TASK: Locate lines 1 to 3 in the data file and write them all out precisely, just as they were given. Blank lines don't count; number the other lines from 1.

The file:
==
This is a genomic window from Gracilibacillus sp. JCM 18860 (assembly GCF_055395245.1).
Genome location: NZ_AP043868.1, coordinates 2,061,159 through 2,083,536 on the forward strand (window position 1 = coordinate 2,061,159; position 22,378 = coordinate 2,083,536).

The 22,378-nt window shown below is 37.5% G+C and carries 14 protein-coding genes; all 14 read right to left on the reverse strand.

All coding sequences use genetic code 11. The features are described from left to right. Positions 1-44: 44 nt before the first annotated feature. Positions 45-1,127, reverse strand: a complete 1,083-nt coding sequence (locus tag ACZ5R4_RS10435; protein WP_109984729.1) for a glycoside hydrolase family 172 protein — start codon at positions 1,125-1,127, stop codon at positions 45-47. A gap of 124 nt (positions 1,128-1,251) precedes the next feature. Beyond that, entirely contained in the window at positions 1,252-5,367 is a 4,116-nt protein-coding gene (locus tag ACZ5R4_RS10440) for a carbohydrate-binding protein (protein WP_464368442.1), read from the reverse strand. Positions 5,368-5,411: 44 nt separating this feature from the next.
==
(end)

This is a genomic window from Gracilibacillus sp. JCM 18860 (assembly GCF_055395245.1).
Genome location: NZ_AP043868.1, coordinates 2,061,159 through 2,083,536 on the forward strand (window position 1 = coordinate 2,061,159; position 22,378 = coordinate 2,083,536).

The 22,378-nt window shown below is 37.5% G+C and carries 14 protein-coding genes; all 14 read right to left on the reverse strand.